It reaches into swaths of the military, the peace talks to end the war, attempts to rescue other hostages, our Guantanamo policy. What Bergdahl did made me wrestle with things I’d thought I more or less understood, but really didn’t: what it means to be loyal, to be resilient, to be used, to be punished. – Sarah Koenig

Bergdahl reveals in his own words why he left that base in Afghanistan in 2009, which led to a massive search where other U.S. troops died trying to find and rescue him. His story is the same as it always was, he wanted to create a crisis to get a meeting with higher-level commanders to address what he saw were leadership problems in his chain of command, but Bergdahl doesn’t stop there. He wanted to show everyone he could be an outstanding soldier, the outstanding soldier.

8 troops who kept fighting after they were wounded
A still from Bergdahl’s capture video

“I was trying to prove myself,” he told Boal. “I was trying to prove to the world, to anybody who used to know me, that I was capable of being that person.”

After 20 minutes into his sojourn, Bergdahl realizes he’s made a huge mistake.

“I’m going, ‘Good grief, I’m in over my head,'” he says in the podcast.

Editor’s note: The producers will be interacting with listeners as the show progresses. Ask them questions via Tumblr, twitterFacebook and Instagram.

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Former Marine Corps captain is new Navy Secretary nominee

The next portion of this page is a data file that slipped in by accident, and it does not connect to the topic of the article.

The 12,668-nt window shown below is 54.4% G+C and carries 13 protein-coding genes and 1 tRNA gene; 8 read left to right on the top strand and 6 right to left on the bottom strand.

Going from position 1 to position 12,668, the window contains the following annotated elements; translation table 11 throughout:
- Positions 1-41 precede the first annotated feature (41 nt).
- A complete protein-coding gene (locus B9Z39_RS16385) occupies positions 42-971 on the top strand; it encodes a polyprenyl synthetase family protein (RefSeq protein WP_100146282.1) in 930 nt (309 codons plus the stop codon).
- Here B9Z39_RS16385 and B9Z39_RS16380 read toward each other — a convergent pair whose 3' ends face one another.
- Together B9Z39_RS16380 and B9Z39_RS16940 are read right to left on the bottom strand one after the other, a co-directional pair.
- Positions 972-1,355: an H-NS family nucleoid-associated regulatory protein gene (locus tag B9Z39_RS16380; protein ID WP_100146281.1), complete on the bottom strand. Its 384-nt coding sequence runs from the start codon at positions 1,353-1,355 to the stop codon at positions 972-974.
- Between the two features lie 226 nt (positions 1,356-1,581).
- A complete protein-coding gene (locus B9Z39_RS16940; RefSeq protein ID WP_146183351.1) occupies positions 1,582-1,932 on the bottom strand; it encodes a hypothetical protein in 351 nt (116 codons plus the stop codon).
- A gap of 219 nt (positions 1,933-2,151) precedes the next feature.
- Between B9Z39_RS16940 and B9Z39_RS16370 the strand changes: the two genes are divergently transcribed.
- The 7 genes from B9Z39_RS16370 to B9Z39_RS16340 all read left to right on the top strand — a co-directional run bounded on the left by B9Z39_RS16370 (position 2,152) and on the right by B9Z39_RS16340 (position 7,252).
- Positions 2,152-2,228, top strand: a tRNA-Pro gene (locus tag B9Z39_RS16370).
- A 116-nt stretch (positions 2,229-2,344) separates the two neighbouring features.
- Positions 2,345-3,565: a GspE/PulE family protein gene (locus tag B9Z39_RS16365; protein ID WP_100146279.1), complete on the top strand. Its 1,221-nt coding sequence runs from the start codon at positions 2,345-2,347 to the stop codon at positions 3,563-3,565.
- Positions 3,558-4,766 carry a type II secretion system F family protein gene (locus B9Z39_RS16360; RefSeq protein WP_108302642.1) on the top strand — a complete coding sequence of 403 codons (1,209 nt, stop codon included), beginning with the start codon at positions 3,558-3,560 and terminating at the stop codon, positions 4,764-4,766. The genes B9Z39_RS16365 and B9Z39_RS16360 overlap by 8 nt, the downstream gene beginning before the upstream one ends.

President Donald Trump says he’s found a new candidate for the civilian post of Navy secretary.

His name is Richard Spencer, and he’s a former financial industry executive. Spencer is also a former Marine Corps captain.


The White House says Spencer most recently was managing partner of Fall Creek Management, a privately held management consulting company in Wyoming. Spencer also was vice chairman and chief financial officer for Intercontinental Exchange Inc., a financial market company, and president of Crossroads Group, a venture capital firm that was bought by Lehman Brothers in 2003.

Trump’s first choice for Navy secretary, businessman Philip Bilden, withdrew from consideration in February. Bilden cited privacy concerns and the difficulty of separating from his business interests.

The Senate must approve of Spencer’s nomination.

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Falcon versus Hornet: which fighter reigns supreme?

They have served alongside each other for decades, but they’ve been rivals for just as long. The F-16 Fighting Falcon and the F/A-18 Hornet went toe-to-toe ever since the Lightweight Fighter Competition. But which is really the better plane?


Both planes were replacing the Pentagon’s first joint strike fighter, the F-4 Phantom. The F-16 won the original competition, but the Navy based their VFAX on the YF-17, essentially circumventing Congress in the process.

8 troops who kept fighting after they were wounded
U.S. Air National Guard photo/Tech. Sgt. Drew A. Egnoske